The concept of self directed teams has been around for several decades in the modern corporate world. And much longer if you consider all of human society. Often times in today’s command and control world we forget that those who are doing the work are the best to determine how it should get done. I recently read this article which reminded me that we should be applying the self directed team concept to our own requirements projects.
So what is a self directed team? Simply put it is a management concept that rather than instructing from on high what tasks will be performed and putting the responsibility on individuals for those tasks by a manager, instead defines objectives that the whole team is responsible for.
In the command and control world, we defined a single person who was responsible for client referenceability, document quality, growing the business and ultimate success of the client’s project. The rest of the team was responsible for implementing tasks given to them by the lead. The most common issue was that the lead simply didn’t have the time to accomplish all of the goals. The lead could have delegated various responsibilities to his subordinates on the team, but they didn’t feel the same level of accountability as the lead because they had different goals – specific project tasks. If the lead didn’t actively create an air of discussion, the team members simply accepted the leads’ edicts because the lead was the lead and no one wanted to rock the boat. We thought we liked this model because we had a single person to hold accountable.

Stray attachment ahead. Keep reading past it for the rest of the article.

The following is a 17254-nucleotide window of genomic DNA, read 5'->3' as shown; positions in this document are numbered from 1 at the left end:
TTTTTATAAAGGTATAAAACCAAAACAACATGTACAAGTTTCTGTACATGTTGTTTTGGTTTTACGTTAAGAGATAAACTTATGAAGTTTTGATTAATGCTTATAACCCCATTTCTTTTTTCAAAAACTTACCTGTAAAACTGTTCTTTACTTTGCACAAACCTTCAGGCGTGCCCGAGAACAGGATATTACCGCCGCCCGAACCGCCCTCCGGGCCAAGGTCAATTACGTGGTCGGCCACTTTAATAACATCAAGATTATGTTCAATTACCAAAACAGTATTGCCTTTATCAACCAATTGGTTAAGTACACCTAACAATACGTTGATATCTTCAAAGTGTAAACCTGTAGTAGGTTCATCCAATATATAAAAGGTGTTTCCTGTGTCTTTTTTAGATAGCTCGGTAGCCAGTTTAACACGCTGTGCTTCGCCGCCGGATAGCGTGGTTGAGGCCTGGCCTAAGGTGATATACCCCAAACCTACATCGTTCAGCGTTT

In the self-directed team model, the whole team would be tasked with the objectives – client referenceability, project success, document quality, end user satisfaction etc. The team is then compensated based on achievement of those goals. If one member is dragging down the team with poor performance, the team as a whole can “fire” that person from the team. The team also may select a leader to help arbitrate decisions and facilitate team discussion. There are a couple of key points. The leader is chosen by the team, the natural leaders rise to the top. Because the leader is chosen by the team, the team is empowered to give more honest feedback as to the performance of the leader and the direction of the team.
We haven’t yet implemented this but we are moving towards this model. All the literature warns that like any change initiative you cannot just tell a team that they are now self-directed and walk away. The team needs to figure out how to use their new found freedom to avoid collapsing in on itself as they reassemble.
I will keep you updated as to our progress.